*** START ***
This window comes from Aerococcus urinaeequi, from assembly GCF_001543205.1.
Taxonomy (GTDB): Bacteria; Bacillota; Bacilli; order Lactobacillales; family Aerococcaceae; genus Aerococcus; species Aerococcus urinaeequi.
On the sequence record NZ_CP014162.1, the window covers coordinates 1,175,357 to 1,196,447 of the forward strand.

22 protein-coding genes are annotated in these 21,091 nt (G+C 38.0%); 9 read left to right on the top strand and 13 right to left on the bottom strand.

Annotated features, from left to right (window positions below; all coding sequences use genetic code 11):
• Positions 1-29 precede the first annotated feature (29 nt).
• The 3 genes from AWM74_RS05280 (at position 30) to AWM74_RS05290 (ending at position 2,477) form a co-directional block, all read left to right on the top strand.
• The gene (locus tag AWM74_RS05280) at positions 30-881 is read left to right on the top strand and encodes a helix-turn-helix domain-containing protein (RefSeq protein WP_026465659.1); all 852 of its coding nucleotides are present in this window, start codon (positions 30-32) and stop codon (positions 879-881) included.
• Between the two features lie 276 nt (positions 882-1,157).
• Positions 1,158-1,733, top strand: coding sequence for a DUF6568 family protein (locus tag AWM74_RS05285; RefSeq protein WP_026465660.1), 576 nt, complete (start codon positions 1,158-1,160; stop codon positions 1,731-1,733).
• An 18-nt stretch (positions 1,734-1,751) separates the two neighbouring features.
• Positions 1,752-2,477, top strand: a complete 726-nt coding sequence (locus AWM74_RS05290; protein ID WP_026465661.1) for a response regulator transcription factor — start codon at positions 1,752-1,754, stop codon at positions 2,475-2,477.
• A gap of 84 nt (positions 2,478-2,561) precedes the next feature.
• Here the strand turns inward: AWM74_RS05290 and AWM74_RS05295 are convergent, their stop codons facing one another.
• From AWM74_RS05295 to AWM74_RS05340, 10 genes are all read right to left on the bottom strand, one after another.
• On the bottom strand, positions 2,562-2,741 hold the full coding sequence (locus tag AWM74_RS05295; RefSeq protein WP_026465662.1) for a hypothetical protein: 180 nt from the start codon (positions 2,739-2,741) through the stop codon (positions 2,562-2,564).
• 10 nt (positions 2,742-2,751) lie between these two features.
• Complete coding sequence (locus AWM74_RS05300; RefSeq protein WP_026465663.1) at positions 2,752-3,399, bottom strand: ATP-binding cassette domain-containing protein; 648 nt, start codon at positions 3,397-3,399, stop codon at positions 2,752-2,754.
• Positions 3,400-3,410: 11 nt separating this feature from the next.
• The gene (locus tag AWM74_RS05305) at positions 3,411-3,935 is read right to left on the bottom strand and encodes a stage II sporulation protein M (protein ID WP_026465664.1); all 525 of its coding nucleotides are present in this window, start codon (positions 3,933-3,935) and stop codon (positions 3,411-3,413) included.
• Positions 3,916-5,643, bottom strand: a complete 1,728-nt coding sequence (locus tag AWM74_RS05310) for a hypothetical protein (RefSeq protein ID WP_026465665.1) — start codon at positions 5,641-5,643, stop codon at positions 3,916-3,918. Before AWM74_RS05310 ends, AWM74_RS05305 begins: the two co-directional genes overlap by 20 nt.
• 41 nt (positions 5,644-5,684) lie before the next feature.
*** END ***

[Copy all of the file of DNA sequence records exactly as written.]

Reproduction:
This window comes from Aerococcus urinaeequi, from assembly GCF_001543205.1.
Taxonomy (GTDB): Bacteria; Bacillota; Bacilli; order Lactobacillales; family Aerococcaceae; genus Aerococcus; species Aerococcus urinaeequi.
On the sequence record NZ_CP014162.1, the window covers coordinates 1,175,357 to 1,196,447 of the forward strand.

22 protein-coding genes are annotated in these 21,091 nt (G+C 38.0%); 9 read left to right on the top strand and 13 right to left on the bottom strand.

Annotated features, from left to right (window positions below; all coding sequences use genetic code 11):
• Positions 1-29 precede the first annotated feature (29 nt).
• The 3 genes from AWM74_RS05280 (at position 30) to AWM74_RS05290 (ending at position 2,477) form a co-directional block, all read left to right on the top strand.
• The gene (locus tag AWM74_RS05280) at positions 30-881 is read left to right on the top strand and encodes a helix-turn-helix domain-containing protein (RefSeq protein WP_026465659.1); all 852 of its coding nucleotides are present in this window, start codon (positions 30-32) and stop codon (positions 879-881) included.
• Between the two features lie 276 nt (positions 882-1,157).
• Positions 1,158-1,733, top strand: coding sequence for a DUF6568 family protein (locus tag AWM74_RS05285; RefSeq protein WP_026465660.1), 576 nt, complete (start codon positions 1,158-1,160; stop codon positions 1,731-1,733).
• An 18-nt stretch (positions 1,734-1,751) separates the two neighbouring features.
• Positions 1,752-2,477, top strand: a complete 726-nt coding sequence (locus AWM74_RS05290; protein ID WP_026465661.1) for a response regulator transcription factor — start codon at positions 1,752-1,754, stop codon at positions 2,475-2,477.
• A gap of 84 nt (positions 2,478-2,561) precedes the next feature.
• Here the strand turns inward: AWM74_RS05290 and AWM74_RS05295 are convergent, their stop codons facing one another.
• From AWM74_RS05295 to AWM74_RS05340, 10 genes are all read right to left on the bottom strand, one after another.
• On the bottom strand, positions 2,562-2,741 hold the full coding sequence (locus tag AWM74_RS05295; RefSeq protein WP_026465662.1) for a hypothetical protein: 180 nt from the start codon (positions 2,739-2,741) through the stop codon (positions 2,562-2,564).
• 10 nt (positions 2,742-2,751) lie between these two features.
• Complete coding sequence (locus AWM74_RS05300; RefSeq protein WP_026465663.1) at positions 2,752-3,399, bottom strand: ATP-binding cassette domain-containing protein; 648 nt, start codon at positions 3,397-3,399, stop codon at positions 2,752-2,754.
• Positions 3,400-3,410: 11 nt separating this feature from the next.
• The gene (locus tag AWM74_RS05305) at positions 3,411-3,935 is read right to left on the bottom strand and encodes a stage II sporulation protein M (protein ID WP_026465664.1); all 525 of its coding nucleotides are present in this window, start codon (positions 3,933-3,935) and stop codon (positions 3,411-3,413) included.
• Positions 3,916-5,643, bottom strand: a complete 1,728-nt coding sequence (locus tag AWM74_RS05310) for a hypothetical protein (RefSeq protein ID WP_026465665.1) — start codon at positions 5,641-5,643, stop codon at positions 3,916-3,918. Before AWM74_RS05310 ends, AWM74_RS05305 begins: the two co-directional genes overlap by 20 nt.
• 41 nt (positions 5,644-5,684) lie before the next feature.